My daughter was diagnosed with ulcerative colitis last year. We have only recently realised how serious this could be as we were given no advice or information at all. She has had a couple of really bad flare ups due to taking headache medication which we have since discovered were the cause of the flare up. I’ve read some articles about eating low carb diet which is going to be fun as I have IBS and was advised to control it with a high fibre diet. How do you manage yours, how to avoid flare ups, what to do/ eat when having a flare up. All advice appreciated. Thanks
Help and advice please.: My daughter... - Crohn's and Colit...
Crohn's and Colitis Support
Hi. It’s not easy, but a few things that I keep learning are that remaining hydrated is really important, high fiber foods can be difficult to process, especially in a flare, aloe vera juice helps in healing the gut, some probiotics help, stress management and rest are important, finding a good GI or functional medicine doctor is important, sugar and dairy make my life miserable, everyone is different so it’s important to keep track of what you’re feeding your body and mind so you know what works for you and what doesn’t. Stool tests can be helpful in case there are parasites or candida involved. SIBO can also add to IBD. This is a helpful site. Good luck.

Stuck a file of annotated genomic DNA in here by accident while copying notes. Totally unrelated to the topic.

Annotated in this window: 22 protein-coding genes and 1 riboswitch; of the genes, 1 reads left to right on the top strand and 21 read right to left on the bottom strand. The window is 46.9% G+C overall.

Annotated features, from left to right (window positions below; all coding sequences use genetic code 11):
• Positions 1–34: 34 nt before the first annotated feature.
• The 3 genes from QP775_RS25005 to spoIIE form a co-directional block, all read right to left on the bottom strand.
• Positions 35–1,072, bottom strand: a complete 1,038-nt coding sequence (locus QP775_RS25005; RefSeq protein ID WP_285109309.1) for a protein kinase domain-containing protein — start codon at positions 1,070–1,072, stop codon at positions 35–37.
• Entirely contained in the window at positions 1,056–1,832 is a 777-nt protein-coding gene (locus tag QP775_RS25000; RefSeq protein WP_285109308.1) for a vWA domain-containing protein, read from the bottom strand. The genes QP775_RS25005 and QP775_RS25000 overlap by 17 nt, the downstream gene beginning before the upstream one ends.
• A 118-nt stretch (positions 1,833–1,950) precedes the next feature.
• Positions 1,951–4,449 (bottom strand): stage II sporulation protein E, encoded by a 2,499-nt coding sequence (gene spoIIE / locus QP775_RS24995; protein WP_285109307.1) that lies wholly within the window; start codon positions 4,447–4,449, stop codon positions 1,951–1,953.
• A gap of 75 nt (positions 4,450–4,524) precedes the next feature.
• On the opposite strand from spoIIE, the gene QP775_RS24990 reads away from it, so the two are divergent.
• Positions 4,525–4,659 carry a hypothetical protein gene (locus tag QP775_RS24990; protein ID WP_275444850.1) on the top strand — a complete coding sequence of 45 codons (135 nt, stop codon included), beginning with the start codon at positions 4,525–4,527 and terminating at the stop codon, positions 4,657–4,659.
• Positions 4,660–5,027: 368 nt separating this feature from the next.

Hi thanks for your reply. Do you avoid sugar and dairy all the time or just during a flare?
I always avoid dairy but sugar is really a challenge for me. I feel it when I have it though. Has she tried an elimination diet? NL88 is correct, everyone is different. Cod liver oil is anti inflammatory and really good for you. My doctor has me on vitamin D and makes sure I’m not deficient in it. She also wants me on a gluten free diet- not easy.
Every one is different and you need to find what works for your daughter the best.For my daughter anti diarrhea diet works the best while in flare along with bowel flashes and fasting, a lot of organic fresh blueberries, Biocidin LSF, Balsalazide with Megasporebiotics, Zinc, Cod liver oil, vitamin D3. She is also gluten free.
While in flare no gluten, dairy, fresh veggies, citrus, pork, chemicals, deli food, artificial sugar, corn, onion, no fresh fruits with seeds or any seeds or nuts.
Jasmine White rice and home made organic mash potatoes daily with organic chicken, chicken soup with veggies...
Hi, thanks for your reply. Does your daughter eat most things apart from gluten when in remission and mostly the foods you listed when in a flare?